Protestant Work Syndrome

Poor mental health is a common yet hidden problem in Britain, often relating to our culture - namely the 'Protestant work ethic' which has so many people working, often out of anxiety, towards meeting ever-shifting targets without sufficient rest or play. 

Yet unlike so many other issues, mental health is no cause célèbre - no musicians, royals or actors are organising concerts for mental health charities, probably because they "don't want to get tarred with the mad brush" (as the comedy character Alan Partridge once said). 

However, hopefully the new 'Time to Change' ad campaign by Rethink and Mind will help trigger a culture shift:

soil & blood, or Spirit?

Recently I read The Spark in The Clod by Jabez T. Sunderland, a Baptist-turned-Unitarian minister from Yorkshire who emigrated with his family to the USA in the late in the mid 1800s. It was a book that I initially started reading for historical reasons, to gain insight into the debate during his era over the connections between the emerging science of evolution and Christian faith - and to simply read the English language of old (a quirky interest of mine). A sort of looking glass into an age I have much interest in. But it turned out to be much more than that.

Although clearly speaking from a 19th Century perspective (with the odd reference to the now discredited racial eugenics of that era), Jabez T. Sunderland broadly articulates a vision of humankind very much in keeping with more modern theories coming from organisations such as The Centre of Progressive Christianity and The Centre for Process Studies. His basic premise is that humankind is caught up in the laws of evolution, progressing both in the material and spiritual sense, but also acting as a participant in the creative process- we are shaped by the changing world, but as creatures of free will with a high level of reason & conscience we can also act to shape it.

So with this having recently passed through my mind, I stood talking to an older, wiser friend yesterday about the Scottish National Party's campaign for Scottish independence - he is the direct descendants of Irish immigrants to England and commented that growing up with Northern Ireland, the rise of the National Front in England (linked in with immigration from Commonwealth countries) and European integration all as constant news topics left him thinking (and hoping) that this was all part of humankind's evolution to a place in time where tribes, competing nation-states, rival civilisations etc. became a thing of the past, where humankind realises it shares a common Spirit that transcends all other differences.  This has always been my thought and prayer, and still is.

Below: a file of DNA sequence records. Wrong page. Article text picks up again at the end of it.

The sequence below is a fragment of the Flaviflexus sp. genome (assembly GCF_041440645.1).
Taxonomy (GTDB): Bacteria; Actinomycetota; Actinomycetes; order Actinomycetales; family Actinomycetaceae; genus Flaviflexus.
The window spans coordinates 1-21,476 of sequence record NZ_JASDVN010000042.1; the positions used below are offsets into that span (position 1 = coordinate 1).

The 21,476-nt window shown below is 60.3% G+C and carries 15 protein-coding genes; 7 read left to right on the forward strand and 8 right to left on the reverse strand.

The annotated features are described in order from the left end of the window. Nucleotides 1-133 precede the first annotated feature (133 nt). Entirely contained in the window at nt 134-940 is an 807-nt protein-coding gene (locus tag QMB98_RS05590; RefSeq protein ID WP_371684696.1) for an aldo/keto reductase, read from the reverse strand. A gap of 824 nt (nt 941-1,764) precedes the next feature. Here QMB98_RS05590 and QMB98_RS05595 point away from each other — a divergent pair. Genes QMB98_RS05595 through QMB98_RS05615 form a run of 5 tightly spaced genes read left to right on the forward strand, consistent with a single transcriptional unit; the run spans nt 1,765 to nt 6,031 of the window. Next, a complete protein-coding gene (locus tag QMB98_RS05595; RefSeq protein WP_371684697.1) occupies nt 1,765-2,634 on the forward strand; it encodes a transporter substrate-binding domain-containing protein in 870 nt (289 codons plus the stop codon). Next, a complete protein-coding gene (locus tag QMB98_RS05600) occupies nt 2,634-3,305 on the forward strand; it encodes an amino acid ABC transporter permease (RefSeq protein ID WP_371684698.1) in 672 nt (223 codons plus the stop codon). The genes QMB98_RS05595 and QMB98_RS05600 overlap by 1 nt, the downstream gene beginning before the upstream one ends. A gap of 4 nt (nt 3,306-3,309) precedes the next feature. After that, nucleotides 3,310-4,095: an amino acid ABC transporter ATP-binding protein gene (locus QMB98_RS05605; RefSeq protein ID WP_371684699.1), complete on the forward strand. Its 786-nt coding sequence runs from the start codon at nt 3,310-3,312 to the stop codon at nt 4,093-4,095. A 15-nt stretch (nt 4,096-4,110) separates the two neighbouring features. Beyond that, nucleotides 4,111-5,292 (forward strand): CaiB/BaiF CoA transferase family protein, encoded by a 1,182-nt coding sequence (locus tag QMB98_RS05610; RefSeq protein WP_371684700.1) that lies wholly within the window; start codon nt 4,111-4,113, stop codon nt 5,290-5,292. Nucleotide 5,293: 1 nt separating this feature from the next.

And this is why despite my support for the Scots' right to choose their future, there is a question (alluded to here and here) over the campaign for Scottish independence - unbowed by all the politically-correct talk of Alex Salmond and co - of where it ultimately finds its source? Is it primarily a pragmatic campaign about greater democracy and economic justice, one which I would support wholeheartedly, or is it a campaign that goes back to ideas of soil and blood?


Plainly Good TV

Two programmes I watched recently were 'When Bankers Were Good' from the BBC (which focuses in part on Quaker banking) and 'Living with the Amish' from Channel 4. In these troubling social and economic times we live in (I write this thinking, "when have they never not been troubling?"), both were relevant, thought-provoking - and inspirational - documentaries.

The BBC and Channel 4 both have a public-service remit and I think this is when we really see the benefits of that kind of media set-up. I was also pleased to see a positive programme about teenagers - one in which they weren't set up primarily for on-air conflict and scandal (like 'Jamie's Dream School', for example).

I, Seeker

I've read with interest the collective soul-searching (here, here, here and here) that is starting to take place amongst some Unitarian / UU bloggers regarding what it means to be a church, and what it means to be a member.There are so many questions raised by these posts.
  • What brings us here? Theology, politics, social action? God? Or are we just ticking a 'I go to church' box? Are we an inclusive church (by that I mean a called gathering of all sections of society) or a white middle-class fringe group?
  • Are we about changing the world? Are we out there getting our hands dirty? Or are we all about finding ourselves - chasing some euphoric encounter with an undemanding Sacred Other?
  • In our communities do we uncover Truth and allow ourselves to be challenged by it? Or are we just 'making up' niceties based on what feels most comfortable and affirming to how we are now at this present moment in time?